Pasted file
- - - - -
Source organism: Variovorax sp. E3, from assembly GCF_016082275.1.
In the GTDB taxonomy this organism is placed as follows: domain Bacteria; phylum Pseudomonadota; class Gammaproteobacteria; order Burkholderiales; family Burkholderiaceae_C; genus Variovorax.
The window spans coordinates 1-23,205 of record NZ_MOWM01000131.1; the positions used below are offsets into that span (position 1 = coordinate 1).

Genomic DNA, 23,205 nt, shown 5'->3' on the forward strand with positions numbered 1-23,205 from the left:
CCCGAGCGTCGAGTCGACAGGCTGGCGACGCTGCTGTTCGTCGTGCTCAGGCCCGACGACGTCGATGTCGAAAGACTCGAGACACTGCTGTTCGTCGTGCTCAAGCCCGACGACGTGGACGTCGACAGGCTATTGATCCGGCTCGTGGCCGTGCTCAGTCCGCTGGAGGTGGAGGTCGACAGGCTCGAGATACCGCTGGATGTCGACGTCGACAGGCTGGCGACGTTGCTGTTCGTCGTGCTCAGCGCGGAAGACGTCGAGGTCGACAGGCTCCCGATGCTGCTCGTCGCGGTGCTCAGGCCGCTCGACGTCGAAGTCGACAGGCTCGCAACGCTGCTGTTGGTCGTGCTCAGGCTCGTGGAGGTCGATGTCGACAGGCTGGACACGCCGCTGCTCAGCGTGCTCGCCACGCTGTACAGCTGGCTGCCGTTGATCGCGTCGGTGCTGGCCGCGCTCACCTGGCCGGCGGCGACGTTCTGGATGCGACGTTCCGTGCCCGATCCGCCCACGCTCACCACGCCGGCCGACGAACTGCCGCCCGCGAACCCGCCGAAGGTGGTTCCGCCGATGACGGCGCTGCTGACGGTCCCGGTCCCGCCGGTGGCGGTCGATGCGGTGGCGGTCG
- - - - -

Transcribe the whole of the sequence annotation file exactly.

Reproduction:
Source organism: Variovorax sp. E3, from assembly GCF_016082275.1.
In the GTDB taxonomy this organism is placed as follows: domain Bacteria; phylum Pseudomonadota; class Gammaproteobacteria; order Burkholderiales; family Burkholderiaceae_C; genus Variovorax.
The window spans coordinates 1-23,205 of record NZ_MOWM01000131.1; the positions used below are offsets into that span (position 1 = coordinate 1).

Genomic DNA, 23,205 nt, shown 5'->3' on the forward strand with positions numbered 1-23,205 from the left:
CCCGAGCGTCGAGTCGACAGGCTGGCGACGCTGCTGTTCGTCGTGCTCAGGCCCGACGACGTCGATGTCGAAAGACTCGAGACACTGCTGTTCGTCGTGCTCAAGCCCGACGACGTGGACGTCGACAGGCTATTGATCCGGCTCGTGGCCGTGCTCAGTCCGCTGGAGGTGGAGGTCGACAGGCTCGAGATACCGCTGGATGTCGACGTCGACAGGCTGGCGACGTTGCTGTTCGTCGTGCTCAGCGCGGAAGACGTCGAGGTCGACAGGCTCCCGATGCTGCTCGTCGCGGTGCTCAGGCCGCTCGACGTCGAAGTCGACAGGCTCGCAACGCTGCTGTTGGTCGTGCTCAGGCTCGTGGAGGTCGATGTCGACAGGCTGGACACGCCGCTGCTCAGCGTGCTCGCCACGCTGTACAGCTGGCTGCCGTTGATCGCGTCGGTGCTGGCCGCGCTCACCTGGCCGGCGGCGACGTTCTGGATGCGACGTTCCGTGCCCGATCCGCCCACGCTCACCACGCCGGCCGACGAACTGCCGCCCGCGAACCCGCCGAAGGTGGTTCCGCCGATGACGGCGCTGCTGACGGTCCCGGTCCCGCCGGTGGCGGTCGATGCGGTGGCGGTCG